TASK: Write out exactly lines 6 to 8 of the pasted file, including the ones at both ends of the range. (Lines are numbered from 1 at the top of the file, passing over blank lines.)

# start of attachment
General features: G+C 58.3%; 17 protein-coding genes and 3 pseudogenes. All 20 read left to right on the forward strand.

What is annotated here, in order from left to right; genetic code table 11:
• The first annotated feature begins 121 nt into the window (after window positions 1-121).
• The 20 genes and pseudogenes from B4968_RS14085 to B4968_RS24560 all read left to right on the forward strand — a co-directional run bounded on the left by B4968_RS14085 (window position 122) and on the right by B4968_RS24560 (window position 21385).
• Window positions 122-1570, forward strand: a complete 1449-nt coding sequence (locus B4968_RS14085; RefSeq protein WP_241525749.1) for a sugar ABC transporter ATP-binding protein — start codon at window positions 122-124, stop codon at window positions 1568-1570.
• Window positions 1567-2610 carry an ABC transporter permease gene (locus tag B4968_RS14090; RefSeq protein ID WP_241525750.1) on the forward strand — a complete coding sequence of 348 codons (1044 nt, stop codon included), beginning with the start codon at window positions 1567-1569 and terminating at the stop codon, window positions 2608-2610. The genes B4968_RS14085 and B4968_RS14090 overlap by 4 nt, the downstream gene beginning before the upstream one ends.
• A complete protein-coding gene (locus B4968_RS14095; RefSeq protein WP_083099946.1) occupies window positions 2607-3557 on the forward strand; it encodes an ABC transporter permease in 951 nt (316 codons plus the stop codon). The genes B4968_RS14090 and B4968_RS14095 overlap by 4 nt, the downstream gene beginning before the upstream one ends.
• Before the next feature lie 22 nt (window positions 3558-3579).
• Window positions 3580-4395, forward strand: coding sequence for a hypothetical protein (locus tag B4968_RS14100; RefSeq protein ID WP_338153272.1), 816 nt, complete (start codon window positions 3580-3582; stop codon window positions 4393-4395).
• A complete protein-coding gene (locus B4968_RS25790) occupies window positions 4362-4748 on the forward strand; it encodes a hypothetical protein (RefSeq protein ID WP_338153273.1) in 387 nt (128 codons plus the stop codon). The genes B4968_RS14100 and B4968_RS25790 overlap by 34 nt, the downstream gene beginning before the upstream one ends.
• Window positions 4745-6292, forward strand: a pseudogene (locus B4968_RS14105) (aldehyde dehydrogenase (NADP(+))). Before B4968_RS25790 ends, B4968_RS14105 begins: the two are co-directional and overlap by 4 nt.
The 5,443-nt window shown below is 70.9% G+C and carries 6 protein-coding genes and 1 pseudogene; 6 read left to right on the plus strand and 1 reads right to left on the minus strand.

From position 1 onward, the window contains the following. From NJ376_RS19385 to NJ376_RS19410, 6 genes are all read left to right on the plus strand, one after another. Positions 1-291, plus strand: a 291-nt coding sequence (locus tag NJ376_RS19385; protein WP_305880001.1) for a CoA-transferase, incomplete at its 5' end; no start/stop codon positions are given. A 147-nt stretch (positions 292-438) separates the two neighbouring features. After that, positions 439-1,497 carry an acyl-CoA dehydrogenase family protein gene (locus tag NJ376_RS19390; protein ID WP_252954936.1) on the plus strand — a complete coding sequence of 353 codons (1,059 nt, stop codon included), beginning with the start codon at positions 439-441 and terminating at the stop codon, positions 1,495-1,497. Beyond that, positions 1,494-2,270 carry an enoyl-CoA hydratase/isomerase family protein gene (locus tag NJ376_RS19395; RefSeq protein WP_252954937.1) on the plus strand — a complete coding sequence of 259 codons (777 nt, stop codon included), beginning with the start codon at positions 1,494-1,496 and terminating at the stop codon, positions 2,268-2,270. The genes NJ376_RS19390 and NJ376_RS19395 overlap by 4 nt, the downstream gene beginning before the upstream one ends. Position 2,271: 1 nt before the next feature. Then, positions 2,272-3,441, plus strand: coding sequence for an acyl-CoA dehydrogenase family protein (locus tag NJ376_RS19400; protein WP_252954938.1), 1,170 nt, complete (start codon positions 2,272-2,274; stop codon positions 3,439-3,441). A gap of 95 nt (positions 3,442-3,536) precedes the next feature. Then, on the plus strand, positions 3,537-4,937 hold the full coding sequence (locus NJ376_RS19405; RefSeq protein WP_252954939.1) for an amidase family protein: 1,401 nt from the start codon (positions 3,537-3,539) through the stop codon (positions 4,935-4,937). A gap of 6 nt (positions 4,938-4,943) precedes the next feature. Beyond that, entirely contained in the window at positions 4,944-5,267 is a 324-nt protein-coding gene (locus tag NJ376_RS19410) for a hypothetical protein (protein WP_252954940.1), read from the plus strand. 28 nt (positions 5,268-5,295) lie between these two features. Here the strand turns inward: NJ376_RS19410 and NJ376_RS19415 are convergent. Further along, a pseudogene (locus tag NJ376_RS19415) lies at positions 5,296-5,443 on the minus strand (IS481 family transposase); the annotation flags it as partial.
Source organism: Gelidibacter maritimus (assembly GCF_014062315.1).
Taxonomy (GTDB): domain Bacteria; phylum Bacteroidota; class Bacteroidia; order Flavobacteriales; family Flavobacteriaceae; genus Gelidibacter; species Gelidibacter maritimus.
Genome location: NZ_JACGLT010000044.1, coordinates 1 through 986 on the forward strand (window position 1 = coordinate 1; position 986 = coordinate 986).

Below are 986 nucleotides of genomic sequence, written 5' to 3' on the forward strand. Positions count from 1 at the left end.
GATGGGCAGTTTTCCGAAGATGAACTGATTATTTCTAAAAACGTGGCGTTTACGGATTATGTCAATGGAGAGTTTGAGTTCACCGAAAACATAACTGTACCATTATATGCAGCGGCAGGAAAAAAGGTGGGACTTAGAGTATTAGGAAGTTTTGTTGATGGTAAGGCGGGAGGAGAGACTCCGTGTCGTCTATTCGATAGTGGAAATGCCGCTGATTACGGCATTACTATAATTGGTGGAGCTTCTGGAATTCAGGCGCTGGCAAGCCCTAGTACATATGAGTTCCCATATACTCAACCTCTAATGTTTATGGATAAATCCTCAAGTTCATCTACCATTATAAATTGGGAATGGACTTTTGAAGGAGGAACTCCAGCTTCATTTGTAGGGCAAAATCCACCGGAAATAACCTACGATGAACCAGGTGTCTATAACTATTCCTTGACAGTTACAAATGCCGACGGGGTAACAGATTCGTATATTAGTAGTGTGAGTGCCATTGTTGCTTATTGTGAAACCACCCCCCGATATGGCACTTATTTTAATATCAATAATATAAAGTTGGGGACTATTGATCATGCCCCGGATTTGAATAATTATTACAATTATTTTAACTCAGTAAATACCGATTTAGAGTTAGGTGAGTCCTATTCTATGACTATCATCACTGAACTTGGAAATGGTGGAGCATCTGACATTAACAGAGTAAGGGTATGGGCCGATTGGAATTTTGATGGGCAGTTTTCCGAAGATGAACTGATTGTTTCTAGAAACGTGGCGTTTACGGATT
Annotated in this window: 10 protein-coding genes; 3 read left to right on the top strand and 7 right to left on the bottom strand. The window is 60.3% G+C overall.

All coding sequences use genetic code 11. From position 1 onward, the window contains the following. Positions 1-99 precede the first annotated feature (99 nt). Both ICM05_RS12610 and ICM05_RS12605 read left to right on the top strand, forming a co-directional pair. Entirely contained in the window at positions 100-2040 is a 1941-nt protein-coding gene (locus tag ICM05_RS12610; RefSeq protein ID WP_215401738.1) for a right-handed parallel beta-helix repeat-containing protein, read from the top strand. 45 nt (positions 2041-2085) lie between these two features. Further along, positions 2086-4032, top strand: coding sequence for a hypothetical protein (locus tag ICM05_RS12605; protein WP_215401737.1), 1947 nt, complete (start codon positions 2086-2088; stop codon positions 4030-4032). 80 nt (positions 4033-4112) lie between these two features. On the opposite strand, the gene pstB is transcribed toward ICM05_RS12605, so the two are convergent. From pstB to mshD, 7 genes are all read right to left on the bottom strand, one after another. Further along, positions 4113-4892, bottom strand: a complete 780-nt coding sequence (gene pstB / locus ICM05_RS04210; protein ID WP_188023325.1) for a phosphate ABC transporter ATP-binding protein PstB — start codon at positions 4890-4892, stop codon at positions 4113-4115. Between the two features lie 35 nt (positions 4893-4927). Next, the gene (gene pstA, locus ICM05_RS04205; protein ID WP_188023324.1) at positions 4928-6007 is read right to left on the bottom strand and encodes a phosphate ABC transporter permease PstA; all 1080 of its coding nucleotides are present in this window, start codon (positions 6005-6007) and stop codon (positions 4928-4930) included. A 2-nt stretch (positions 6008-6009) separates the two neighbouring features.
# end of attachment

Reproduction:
• Window positions 1567-2610 carry an ABC transporter permease gene (locus tag B4968_RS14090; RefSeq protein ID WP_241525750.1) on the forward strand — a complete coding sequence of 348 codons (1044 nt, stop codon included), beginning with the start codon at window positions 1567-1569 and terminating at the stop codon, window positions 2608-2610. The genes B4968_RS14085 and B4968_RS14090 overlap by 4 nt, the downstream gene beginning before the upstream one ends.
• A complete protein-coding gene (locus B4968_RS14095; RefSeq protein WP_083099946.1) occupies window positions 2607-3557 on the forward strand; it encodes an ABC transporter permease in 951 nt (316 codons plus the stop codon). The genes B4968_RS14090 and B4968_RS14095 overlap by 4 nt, the downstream gene beginning before the upstream one ends.
• Before the next feature lie 22 nt (window positions 3558-3579).